"No Animals Were Harmed"®

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Why do I see the American Humane Association’s end credit on some movies and not on others?

The “No Animals Were Harmed”® End Credit Disclaimer is awarded only to productions that were monitored by American Humane Association’s Certified Animal Safety Representatives and which meet or exceed the strict standards laid out in our Guidelines for the Safe Use of Animals in Filmed Media.

American Humane Association’s Film & Television Unit operates under a contract with the Industry Advancement and Cooperative Fund (IACF), which covers all domestically produced Screen Actors Guild (SAG) productions. Independent, non-union movies; foreign films; and SAG productions filmed abroad fall outside our jurisdiction, and we only monitor them if contracted specifically by the production company. The increase in “runaway productions” (American film production done overseas) is of particular concern because animals in filmed entertainment abroad lose out on the protections and safety monitoring that we can provide in the United States.

Click here to find out whether a movie was monitored by the American Humane Association and what rating it received.

I’ve seen American Humane Association’s “seal of approval” on movies with scenes that seem to convey an attitude that “cruelty to animals is okay.” How can a humane organization condone a message of animal cruelty?

The purpose of American Humane Association’s film and TV monitoring is to safeguard animals on-set, regardless of whether the scene being portrayed conveys an animal-friendly message. The objective of our monitoring work is the welfare of the live animals used in film production, and to that end, we refrain from commenting on content. If we refused to monitor a film because we did not agree with its message, we would risk there being no protection at all for the animals involved.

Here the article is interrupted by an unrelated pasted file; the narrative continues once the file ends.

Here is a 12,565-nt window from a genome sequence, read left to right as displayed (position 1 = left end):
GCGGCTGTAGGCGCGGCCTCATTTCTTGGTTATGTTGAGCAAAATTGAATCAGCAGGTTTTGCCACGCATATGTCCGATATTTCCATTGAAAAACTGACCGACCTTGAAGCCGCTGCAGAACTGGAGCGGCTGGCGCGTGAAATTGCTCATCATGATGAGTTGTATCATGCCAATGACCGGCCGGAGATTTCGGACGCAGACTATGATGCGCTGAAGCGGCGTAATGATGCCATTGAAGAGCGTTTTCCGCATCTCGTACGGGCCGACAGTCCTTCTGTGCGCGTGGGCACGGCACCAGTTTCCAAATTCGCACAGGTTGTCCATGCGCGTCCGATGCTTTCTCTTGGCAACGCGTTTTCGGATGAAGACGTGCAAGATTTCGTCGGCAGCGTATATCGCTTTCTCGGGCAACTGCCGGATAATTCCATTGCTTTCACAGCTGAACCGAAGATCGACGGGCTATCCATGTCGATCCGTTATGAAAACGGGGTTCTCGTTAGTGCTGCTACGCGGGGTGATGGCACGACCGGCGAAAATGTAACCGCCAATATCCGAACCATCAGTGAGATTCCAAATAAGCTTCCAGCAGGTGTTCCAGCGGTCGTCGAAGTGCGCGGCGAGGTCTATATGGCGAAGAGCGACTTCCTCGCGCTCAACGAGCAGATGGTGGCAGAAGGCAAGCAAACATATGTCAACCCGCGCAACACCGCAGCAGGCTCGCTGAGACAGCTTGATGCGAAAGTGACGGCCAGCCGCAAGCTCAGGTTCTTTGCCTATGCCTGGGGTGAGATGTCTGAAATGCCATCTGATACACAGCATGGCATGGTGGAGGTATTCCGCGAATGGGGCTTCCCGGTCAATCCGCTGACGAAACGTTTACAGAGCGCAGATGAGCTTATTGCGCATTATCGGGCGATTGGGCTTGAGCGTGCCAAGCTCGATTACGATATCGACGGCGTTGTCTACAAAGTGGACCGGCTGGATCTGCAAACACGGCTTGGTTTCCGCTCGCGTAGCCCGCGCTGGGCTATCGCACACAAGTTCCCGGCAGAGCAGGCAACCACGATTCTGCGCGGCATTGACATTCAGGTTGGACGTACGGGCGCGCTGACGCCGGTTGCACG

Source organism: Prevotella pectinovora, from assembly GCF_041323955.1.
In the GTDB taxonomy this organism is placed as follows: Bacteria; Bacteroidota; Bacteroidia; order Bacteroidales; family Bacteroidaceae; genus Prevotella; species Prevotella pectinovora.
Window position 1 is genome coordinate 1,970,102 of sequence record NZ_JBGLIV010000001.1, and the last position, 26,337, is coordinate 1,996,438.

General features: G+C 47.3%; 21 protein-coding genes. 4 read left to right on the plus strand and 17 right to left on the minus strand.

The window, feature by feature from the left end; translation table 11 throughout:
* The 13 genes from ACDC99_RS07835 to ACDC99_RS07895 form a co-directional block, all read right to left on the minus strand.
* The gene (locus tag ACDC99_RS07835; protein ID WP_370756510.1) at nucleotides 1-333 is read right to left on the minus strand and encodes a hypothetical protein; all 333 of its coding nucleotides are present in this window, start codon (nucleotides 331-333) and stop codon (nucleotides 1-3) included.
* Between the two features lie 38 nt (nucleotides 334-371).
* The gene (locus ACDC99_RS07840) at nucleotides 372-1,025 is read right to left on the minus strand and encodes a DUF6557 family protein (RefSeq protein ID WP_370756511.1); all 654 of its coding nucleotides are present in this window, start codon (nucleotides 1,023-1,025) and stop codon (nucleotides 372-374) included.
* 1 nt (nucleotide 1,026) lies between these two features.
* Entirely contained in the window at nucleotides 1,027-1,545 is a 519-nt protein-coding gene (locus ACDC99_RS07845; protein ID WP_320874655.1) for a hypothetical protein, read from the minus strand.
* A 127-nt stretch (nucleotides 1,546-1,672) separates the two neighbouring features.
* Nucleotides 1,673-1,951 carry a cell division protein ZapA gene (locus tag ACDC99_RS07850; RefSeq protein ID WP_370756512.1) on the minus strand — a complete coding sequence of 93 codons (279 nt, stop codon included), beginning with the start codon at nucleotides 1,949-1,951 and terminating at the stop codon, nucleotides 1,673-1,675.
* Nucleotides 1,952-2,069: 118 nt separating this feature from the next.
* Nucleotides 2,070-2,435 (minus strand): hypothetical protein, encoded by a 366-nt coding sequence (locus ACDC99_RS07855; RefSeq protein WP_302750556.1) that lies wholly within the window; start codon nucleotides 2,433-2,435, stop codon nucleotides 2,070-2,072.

I’ve seen movies that contain extremely violent scenes with animals, such as battles where horses are falling, or dogfights. But then at the end, there’s American Humane Association’s “No Animals Were Harmed”® statement. How is that possible?

Filming techniques, controlled stunts, special effects and post-production editing can make complicated battle scenes appear realistic without injuring animals or human performers. The movie The Last Samurai, for example, enacted extensive battle scenes involving more than 60 horses without injuring a single one. Animals used in filmed entertainment are well-trained to perform specific stunts (such as falling down on cue), and the rest of the illusion is created by the filmmakers.

Despite the realism of modern films, almost every scene in today’s movies is a portrayal of an event, not a filming of the actual event. Under our Guidelines, for example, filmmakers would not be allowed to hold an actual dogfight.

What species do you protect on-set?

American Humane Association’s Certified Animal Safety Representatives are on-set to safeguard all creatures -- from ants to zebras.

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